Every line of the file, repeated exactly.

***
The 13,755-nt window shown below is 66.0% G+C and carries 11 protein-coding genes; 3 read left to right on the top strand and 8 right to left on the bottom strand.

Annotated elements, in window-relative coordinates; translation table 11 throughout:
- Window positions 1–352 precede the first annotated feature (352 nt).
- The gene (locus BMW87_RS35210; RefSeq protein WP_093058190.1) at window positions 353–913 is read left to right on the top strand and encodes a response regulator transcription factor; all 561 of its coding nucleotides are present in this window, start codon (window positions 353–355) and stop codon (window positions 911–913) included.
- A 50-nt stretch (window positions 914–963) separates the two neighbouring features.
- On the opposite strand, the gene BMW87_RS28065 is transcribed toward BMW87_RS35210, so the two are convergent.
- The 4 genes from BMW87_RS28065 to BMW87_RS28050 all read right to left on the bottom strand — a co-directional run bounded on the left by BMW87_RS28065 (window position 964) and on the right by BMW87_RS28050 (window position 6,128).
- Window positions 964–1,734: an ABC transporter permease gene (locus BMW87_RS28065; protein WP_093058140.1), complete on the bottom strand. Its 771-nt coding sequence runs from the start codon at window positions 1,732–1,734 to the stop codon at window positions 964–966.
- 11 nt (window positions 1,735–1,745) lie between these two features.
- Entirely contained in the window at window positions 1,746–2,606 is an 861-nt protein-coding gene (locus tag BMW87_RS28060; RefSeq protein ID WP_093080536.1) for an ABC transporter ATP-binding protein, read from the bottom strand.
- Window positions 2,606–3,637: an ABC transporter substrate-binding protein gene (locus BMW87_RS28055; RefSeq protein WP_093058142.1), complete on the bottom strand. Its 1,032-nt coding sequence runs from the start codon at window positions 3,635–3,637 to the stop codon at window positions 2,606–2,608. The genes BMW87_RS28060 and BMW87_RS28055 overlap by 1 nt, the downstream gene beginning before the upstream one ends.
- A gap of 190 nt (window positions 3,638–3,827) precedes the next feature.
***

The 13,755-nt window shown below is 66.0% G+C and carries 11 protein-coding genes; 3 read left to right on the top strand and 8 right to left on the bottom strand.

Annotated elements, in window-relative coordinates; translation table 11 throughout:
- Window positions 1–352 precede the first annotated feature (352 nt).
- The gene (locus BMW87_RS35210; RefSeq protein WP_093058190.1) at window positions 353–913 is read left to right on the top strand and encodes a response regulator transcription factor; all 561 of its coding nucleotides are present in this window, start codon (window positions 353–355) and stop codon (window positions 911–913) included.
- A 50-nt stretch (window positions 914–963) separates the two neighbouring features.
- On the opposite strand, the gene BMW87_RS28065 is transcribed toward BMW87_RS35210, so the two are convergent.
- The 4 genes from BMW87_RS28065 to BMW87_RS28050 all read right to left on the bottom strand — a co-directional run bounded on the left by BMW87_RS28065 (window position 964) and on the right by BMW87_RS28050 (window position 6,128).
- Window positions 964–1,734: an ABC transporter permease gene (locus BMW87_RS28065; protein WP_093058140.1), complete on the bottom strand. Its 771-nt coding sequence runs from the start codon at window positions 1,732–1,734 to the stop codon at window positions 964–966.
- 11 nt (window positions 1,735–1,745) lie between these two features.
- Entirely contained in the window at window positions 1,746–2,606 is an 861-nt protein-coding gene (locus tag BMW87_RS28060; RefSeq protein ID WP_093080536.1) for an ABC transporter ATP-binding protein, read from the bottom strand.
- Window positions 2,606–3,637: an ABC transporter substrate-binding protein gene (locus BMW87_RS28055; RefSeq protein WP_093058142.1), complete on the bottom strand. Its 1,032-nt coding sequence runs from the start codon at window positions 3,635–3,637 to the stop codon at window positions 2,606–2,608. The genes BMW87_RS28060 and BMW87_RS28055 overlap by 1 nt, the downstream gene beginning before the upstream one ends.
- A gap of 190 nt (window positions 3,638–3,827) precedes the next feature.